I sent an email to the church recently with the word “cease” instead of “seize”. My wife was the first to catch it. She always is — and it’s another reason she completes me well.
I quickly sent a correction email — because I know close-readers like my wife can’t get past one typo and read the intent of the entire message. But, before they could read the second email, my inbox was full of people letting me know about the mistake.
I understand that. Honestly, I’d have to be intentionally trying to edit something to catch that type of mistake in an email. And, I should have been more intentional about that email. I’m not wired to catch details, but, as one who studies personalities — and being married to a detail person, I can at least appreciate that a person is wired this way. (Which is why I sent the correction.)
But, I still hate making errors like that. I really do. Even though I’m not a detail-oriented person, I do strive for excellence. Some might say I have perfectionist tendencies. So, I want to be detail and error-free, as much as possible. And, I keep trying.
I realized though that I could beat myself up about the mistake, or I could learn from it and move forward. But, I couldn’t do both.
(Someone reading this needs to pause right here. That’s you’re biggest take away from this post. You need to learn from your mistake and move forward. It’s time.)
Plus, the experience was actually a good reminder of an important leadership principle.
This is true for detail-oriented people and non detail-oriented people. Leaders, you must know this principle — and you must know it for everyone you are trying to lead.
You can’t lead well and not make some mistakes.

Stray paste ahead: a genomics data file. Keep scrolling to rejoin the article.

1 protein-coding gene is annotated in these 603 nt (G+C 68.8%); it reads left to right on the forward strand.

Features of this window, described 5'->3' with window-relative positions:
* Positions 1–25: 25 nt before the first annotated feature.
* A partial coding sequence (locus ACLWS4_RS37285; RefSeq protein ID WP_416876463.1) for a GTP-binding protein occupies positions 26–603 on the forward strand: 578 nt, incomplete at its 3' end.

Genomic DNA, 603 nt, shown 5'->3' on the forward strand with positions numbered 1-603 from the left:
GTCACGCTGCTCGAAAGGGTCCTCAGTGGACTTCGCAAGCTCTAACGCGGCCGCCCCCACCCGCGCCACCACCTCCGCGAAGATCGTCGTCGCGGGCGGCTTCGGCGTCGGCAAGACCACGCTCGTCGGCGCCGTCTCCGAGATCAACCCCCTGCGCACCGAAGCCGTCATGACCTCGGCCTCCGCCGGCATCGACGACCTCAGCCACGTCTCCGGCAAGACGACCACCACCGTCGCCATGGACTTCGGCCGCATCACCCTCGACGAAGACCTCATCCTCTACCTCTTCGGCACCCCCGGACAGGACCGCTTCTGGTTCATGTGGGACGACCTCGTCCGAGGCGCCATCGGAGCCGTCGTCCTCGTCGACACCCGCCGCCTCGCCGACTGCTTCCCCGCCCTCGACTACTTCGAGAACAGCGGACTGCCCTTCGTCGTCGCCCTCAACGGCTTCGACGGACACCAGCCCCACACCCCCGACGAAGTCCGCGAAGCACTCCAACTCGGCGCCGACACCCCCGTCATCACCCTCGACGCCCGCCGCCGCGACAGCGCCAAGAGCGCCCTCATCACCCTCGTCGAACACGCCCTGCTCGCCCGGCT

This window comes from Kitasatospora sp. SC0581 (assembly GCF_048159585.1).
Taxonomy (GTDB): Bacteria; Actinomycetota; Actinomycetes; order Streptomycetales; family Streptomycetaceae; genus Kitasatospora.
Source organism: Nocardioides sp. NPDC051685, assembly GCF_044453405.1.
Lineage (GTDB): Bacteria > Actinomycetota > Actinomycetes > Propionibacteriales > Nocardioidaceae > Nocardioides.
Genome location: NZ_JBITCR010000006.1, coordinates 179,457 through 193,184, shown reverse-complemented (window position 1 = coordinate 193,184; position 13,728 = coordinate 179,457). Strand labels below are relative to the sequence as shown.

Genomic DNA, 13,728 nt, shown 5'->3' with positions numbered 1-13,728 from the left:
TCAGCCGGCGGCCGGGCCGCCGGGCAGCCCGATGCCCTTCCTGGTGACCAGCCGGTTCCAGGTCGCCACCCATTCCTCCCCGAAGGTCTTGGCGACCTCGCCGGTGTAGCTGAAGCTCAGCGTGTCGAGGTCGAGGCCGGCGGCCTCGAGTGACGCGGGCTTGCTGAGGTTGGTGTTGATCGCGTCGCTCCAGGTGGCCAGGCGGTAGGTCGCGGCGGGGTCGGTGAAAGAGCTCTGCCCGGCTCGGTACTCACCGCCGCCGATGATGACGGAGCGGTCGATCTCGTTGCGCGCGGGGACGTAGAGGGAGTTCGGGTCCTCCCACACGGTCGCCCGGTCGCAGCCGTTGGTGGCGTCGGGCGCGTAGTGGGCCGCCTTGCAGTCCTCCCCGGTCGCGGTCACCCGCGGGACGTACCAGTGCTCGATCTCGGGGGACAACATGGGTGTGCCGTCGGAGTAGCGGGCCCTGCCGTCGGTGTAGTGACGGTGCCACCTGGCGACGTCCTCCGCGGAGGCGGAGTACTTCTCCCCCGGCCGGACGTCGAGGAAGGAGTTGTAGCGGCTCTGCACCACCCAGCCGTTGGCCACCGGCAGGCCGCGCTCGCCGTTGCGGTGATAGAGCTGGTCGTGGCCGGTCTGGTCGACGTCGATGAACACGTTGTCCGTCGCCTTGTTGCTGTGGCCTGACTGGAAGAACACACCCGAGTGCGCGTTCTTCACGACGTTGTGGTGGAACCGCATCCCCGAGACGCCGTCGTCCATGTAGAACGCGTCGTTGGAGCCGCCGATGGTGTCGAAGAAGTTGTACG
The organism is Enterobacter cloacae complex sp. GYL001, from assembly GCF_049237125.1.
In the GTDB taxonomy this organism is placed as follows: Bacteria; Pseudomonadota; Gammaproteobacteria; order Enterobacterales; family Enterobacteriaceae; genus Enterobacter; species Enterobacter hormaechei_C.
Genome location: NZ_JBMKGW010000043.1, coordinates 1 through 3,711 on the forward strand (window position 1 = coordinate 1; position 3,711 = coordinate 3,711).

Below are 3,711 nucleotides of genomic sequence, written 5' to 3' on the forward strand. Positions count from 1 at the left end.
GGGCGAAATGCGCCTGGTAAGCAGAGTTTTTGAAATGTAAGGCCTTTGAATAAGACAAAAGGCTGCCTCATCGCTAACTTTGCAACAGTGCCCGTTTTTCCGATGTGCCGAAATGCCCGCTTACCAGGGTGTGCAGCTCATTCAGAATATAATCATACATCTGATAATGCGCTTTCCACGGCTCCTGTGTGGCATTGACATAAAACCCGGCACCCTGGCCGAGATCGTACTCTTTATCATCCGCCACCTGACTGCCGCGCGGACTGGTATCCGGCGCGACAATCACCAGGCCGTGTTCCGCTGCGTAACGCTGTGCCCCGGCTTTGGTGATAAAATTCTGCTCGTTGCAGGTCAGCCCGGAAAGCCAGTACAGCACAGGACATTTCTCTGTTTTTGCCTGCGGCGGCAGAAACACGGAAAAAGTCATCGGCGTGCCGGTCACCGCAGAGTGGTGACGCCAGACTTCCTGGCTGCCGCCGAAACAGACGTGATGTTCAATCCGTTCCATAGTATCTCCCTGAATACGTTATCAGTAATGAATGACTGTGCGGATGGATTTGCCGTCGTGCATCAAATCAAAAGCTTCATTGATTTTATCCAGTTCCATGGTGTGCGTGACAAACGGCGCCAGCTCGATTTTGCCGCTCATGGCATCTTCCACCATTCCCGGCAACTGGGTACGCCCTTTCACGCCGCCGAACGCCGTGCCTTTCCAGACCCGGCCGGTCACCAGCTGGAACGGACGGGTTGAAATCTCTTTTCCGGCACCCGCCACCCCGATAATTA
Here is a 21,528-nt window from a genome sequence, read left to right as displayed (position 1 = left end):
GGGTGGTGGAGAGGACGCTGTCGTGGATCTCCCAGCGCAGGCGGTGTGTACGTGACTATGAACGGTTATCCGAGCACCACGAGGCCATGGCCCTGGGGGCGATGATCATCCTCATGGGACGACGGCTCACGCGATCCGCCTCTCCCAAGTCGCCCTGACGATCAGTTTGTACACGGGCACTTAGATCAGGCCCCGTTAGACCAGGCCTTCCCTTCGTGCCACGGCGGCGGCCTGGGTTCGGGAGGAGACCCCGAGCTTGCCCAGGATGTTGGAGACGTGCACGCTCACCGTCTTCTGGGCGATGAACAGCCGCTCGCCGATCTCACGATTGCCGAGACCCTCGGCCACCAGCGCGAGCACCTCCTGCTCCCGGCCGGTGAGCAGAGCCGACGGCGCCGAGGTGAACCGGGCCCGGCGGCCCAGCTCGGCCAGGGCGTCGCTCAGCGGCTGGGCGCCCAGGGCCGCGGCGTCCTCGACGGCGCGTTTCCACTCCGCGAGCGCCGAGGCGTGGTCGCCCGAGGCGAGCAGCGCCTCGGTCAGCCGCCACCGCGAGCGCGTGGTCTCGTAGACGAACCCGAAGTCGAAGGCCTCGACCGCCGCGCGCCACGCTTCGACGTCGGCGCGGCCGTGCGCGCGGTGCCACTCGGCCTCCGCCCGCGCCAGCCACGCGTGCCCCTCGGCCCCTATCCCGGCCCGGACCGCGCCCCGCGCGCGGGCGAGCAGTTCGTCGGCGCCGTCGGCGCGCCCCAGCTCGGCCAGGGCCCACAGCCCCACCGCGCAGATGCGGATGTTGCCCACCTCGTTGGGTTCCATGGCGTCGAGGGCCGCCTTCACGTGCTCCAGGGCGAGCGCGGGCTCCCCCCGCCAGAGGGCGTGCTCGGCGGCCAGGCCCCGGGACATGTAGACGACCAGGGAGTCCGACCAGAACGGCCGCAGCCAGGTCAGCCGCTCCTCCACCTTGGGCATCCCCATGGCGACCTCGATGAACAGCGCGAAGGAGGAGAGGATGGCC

Seriously, you can’t. Mistakes happen. No one is perfect. No one. Only those who think they are perfect think they are — no one else thinks they are.
And, if you’re leading well, you’ll be making mistakes, learning from them, and attempting to do better the next time.
But, you’ll keep making them.
In fact, I have some concerns about anyone attempting to be error-free in leadership. I’m not sure the two terms “error-free” and “leader” can reasonably go together. (Someone should have already laughed at the title of this post.)
An error-free leader indicates to me:
(Or, I probably should say “a leader who is attempting to lead error-free indicates to me:)
You’re moving too slow. There are so many times in leadership that fast decisions have to be made. The leader too slow to make routine decisions is a bottleneck-creating leader. Slowing down on minor impact decisions also slows down the potential of the organization — as everyone waits on the leader to decide. It’s important to slow down on the really big decisions, to eliminate as many mistakes as possible. Good leaders learn by experience which decisions require more time. And, really good leaders probably give away far more decision-making responsibility than they keep. But, even still, there likely still 100’s of decisions a leader will make in a day and most will have to be made quickly. Along the way, some mistakes will be made.